IBM stated that maintaining such an open-minded policy actually worked in the company's favor, since they would be hiring talented workers that competing firms would turn down. I believe they were, and still are, correct. After all, it was IBM that developed a great many things that have revolutionized the world - most notably ATMs, magnetic stripe cards, UPC barcodes, and the SABRE airline reservation system. Earlier this year, Jeopardy! viewers got to see IBM's Watson computer, one of the most advanced artificial intelligence systems created to date, beat two of the game's most notable champions. (IBM even split Watson's $1 million prize between two charities.)


    IBM looks to the future, not just the present. This mindset will no doubt contribute to the company's never-ending list of innovations. It will be interesting to see what IBM develops with its current cash balance of over $11 billion. The company does have roughly $30 billion in debt, but since EBITDA is $26.4 billion, I consider the debt level more than acceptable. Currently, IBM is collaborating with Japanese firm Tokyo Ohka Kogyo Co. Ltd. to develop cheaper and more efficient solar cells, which will enable wider adoption of solar power. Demand for cleaner, less costly energy is on the rise, and IBM can expect healthy profits if their efforts go well.


    I'm sure we all wish we'd bought IBM stock way back in the 1950s when it was a nickel a share - or last August, when it dropped to $122.78. I believe that, with IBM, the best is yet to come. I suggest buying under $185. IBM should pay off nicely in the coming decades - fitting for a company that has often been ahead of the times.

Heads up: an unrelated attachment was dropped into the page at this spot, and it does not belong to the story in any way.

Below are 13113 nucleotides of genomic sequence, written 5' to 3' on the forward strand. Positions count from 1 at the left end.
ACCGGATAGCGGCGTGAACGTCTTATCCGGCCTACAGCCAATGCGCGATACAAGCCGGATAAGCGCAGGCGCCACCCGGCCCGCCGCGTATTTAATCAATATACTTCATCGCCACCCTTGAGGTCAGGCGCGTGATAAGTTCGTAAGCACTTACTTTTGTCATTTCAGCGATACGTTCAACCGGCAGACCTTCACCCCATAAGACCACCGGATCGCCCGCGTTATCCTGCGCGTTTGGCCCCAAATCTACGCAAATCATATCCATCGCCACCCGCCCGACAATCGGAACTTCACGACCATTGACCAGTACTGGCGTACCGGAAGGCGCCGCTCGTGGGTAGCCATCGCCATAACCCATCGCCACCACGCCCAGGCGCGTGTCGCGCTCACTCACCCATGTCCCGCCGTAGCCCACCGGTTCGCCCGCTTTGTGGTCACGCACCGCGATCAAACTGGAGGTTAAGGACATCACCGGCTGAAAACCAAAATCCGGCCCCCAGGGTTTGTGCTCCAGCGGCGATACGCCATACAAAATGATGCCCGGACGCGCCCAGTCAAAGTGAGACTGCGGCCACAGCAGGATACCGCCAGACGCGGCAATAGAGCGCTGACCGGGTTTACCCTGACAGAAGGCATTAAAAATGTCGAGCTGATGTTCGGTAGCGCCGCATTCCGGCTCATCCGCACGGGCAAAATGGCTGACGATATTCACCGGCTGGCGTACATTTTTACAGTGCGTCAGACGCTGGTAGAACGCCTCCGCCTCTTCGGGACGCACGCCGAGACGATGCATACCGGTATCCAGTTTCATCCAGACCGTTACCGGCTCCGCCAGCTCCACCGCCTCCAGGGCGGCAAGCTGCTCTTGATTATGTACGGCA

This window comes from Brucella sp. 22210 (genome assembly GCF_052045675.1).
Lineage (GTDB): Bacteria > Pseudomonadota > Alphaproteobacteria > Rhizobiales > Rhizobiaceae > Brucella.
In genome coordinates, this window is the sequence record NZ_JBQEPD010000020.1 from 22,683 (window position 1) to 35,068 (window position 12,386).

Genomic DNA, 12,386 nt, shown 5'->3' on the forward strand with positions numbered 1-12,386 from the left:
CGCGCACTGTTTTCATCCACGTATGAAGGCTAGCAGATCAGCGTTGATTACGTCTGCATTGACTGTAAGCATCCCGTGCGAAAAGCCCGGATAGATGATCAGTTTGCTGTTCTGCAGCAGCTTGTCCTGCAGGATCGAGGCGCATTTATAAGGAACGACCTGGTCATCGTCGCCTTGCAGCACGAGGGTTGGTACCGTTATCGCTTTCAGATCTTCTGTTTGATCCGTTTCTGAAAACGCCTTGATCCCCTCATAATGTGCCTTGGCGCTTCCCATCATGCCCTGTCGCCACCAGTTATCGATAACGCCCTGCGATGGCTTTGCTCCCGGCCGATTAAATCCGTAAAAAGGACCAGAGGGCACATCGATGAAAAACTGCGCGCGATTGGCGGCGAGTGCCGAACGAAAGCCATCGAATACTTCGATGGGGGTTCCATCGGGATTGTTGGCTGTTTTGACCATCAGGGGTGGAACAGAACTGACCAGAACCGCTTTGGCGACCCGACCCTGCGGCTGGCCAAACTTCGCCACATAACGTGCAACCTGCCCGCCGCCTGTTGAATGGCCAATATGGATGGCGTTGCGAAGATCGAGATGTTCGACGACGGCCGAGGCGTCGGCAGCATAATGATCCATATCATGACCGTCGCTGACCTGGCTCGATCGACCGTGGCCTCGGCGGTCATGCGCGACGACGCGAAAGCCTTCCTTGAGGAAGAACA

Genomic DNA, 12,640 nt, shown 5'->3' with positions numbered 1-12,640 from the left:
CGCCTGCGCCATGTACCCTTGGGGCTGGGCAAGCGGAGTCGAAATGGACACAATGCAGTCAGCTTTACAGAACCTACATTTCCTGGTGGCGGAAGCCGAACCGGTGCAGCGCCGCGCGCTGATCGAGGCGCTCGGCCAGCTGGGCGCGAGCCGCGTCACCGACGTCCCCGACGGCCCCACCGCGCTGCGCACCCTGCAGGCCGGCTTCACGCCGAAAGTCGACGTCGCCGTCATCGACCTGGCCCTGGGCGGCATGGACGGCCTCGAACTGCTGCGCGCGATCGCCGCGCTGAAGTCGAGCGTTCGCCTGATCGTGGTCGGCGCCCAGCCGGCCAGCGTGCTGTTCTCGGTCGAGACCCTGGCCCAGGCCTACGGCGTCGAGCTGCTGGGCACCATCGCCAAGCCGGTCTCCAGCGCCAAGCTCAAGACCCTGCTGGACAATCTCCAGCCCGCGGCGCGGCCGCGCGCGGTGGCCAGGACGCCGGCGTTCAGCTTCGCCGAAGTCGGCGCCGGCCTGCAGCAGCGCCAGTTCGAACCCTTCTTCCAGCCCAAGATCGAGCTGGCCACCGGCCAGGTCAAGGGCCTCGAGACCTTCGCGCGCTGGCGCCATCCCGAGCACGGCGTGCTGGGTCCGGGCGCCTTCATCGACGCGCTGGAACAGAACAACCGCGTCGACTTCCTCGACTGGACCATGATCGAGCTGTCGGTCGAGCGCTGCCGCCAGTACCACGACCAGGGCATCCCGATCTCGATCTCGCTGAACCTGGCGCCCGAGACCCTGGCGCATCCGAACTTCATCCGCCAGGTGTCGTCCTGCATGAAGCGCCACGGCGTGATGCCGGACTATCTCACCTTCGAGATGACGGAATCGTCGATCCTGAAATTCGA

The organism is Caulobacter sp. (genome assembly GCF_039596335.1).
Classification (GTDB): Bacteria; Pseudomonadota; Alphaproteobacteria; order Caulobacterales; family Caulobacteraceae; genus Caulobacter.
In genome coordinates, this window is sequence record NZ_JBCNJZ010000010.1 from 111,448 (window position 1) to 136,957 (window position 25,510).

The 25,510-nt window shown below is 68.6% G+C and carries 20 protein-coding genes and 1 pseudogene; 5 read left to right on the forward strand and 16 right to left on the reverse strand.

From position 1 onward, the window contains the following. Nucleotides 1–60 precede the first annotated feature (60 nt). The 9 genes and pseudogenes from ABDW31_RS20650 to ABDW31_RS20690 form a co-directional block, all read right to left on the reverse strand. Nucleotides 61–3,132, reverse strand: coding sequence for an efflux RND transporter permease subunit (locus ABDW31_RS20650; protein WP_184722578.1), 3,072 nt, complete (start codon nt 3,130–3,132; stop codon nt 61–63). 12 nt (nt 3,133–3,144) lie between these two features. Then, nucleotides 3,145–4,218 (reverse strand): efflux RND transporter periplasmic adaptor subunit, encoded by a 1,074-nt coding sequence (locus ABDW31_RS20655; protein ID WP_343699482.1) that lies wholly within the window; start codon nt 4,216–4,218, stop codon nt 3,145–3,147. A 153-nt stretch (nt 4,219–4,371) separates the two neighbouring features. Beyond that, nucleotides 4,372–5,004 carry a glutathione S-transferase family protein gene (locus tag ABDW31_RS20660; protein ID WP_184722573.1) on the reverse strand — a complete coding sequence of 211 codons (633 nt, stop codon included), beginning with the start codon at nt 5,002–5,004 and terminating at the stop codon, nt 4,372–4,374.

Tags: IBM, ethical, tech
    Dec 29 12:01 AM | Link | Comment!
  • Ethical Investing, Lesson 10: Green Is Good

    Only one planet - Earth - is currently known to be capable of sustaining human life. If this planet becomes uninhabitable, nothing else will matter. Wealth isn't a bad thing, but we can't eat money. Therefore, the wise ethical investor places a priority on environmentally friendly companies. Companies with a commitment to the environment may encompass a wide variety of industries, including but not limited to green energy and green products. Even activities which are not traditionally endearing to environmentalists can make a contribution to sustainability.

    Greener Defense

    The U.S. military performs an essential service that should not be overlooked or undervalued. However, the Department of Defense, as an organization, is the largest consumer of petroleum-based products on the planet. Tanks, humvees, helicopters, ships, and submarines all need to be powered and fueled. Military personnel are sent to many different countries, requiring more fuel to be used. And, of course, military bases all need electricity.